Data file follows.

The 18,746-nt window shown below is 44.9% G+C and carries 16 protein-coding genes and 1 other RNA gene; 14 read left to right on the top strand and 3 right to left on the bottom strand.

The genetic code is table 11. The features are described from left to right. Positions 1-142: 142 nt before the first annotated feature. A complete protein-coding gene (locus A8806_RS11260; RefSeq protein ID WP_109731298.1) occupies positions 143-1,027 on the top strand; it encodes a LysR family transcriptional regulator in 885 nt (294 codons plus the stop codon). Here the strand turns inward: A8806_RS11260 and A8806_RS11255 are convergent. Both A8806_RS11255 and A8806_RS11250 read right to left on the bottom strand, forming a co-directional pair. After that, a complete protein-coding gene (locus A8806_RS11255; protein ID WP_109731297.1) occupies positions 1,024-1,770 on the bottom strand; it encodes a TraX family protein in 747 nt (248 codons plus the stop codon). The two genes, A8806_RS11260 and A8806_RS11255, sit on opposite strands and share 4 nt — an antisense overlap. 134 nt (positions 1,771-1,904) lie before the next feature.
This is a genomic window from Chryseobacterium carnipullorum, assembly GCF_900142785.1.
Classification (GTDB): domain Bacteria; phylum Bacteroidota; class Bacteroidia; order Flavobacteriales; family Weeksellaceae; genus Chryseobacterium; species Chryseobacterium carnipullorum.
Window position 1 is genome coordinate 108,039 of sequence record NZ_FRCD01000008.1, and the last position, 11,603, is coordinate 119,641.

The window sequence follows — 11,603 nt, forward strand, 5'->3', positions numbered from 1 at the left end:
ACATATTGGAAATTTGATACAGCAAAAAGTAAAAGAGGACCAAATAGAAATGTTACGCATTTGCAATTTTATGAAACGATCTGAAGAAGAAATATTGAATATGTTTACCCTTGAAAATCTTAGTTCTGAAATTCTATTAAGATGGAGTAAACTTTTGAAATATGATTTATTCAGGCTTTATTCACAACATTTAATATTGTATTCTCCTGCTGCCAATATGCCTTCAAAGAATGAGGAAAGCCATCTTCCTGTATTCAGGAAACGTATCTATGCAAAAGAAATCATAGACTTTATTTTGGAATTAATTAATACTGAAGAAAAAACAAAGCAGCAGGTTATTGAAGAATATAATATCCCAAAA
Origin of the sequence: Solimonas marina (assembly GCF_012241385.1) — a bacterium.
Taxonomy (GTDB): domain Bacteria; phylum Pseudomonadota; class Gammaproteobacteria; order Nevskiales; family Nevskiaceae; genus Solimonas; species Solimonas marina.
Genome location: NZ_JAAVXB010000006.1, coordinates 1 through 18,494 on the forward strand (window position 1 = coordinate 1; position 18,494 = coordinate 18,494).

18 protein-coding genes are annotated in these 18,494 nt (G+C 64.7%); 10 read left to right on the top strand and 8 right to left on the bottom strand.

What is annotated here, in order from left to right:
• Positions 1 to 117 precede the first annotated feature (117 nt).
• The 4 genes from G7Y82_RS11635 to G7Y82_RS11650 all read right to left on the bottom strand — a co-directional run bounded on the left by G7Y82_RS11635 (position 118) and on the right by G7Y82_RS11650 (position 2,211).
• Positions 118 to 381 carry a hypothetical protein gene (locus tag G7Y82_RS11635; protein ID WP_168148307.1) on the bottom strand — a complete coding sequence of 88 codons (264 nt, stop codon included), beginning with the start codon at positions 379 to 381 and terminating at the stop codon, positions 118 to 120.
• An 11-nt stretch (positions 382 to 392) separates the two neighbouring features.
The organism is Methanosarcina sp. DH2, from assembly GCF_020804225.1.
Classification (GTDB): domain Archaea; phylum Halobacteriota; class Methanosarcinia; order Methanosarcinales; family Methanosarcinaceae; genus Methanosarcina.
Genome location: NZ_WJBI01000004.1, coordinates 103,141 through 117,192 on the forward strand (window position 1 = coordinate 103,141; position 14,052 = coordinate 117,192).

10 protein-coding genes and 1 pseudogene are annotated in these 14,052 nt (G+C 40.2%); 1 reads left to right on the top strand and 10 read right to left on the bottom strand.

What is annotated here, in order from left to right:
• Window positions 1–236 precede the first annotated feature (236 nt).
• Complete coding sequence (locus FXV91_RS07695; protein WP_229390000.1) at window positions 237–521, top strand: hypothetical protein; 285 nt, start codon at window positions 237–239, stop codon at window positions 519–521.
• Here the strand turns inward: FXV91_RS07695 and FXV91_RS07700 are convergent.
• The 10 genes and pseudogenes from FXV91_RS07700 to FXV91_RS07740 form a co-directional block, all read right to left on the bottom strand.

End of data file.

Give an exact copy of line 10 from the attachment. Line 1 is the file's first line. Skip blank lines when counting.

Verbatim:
Genome location: NZ_JAAVXB010000006.1, coordinates 1 through 18,494 on the forward strand (window position 1 = coordinate 1; position 18,494 = coordinate 18,494).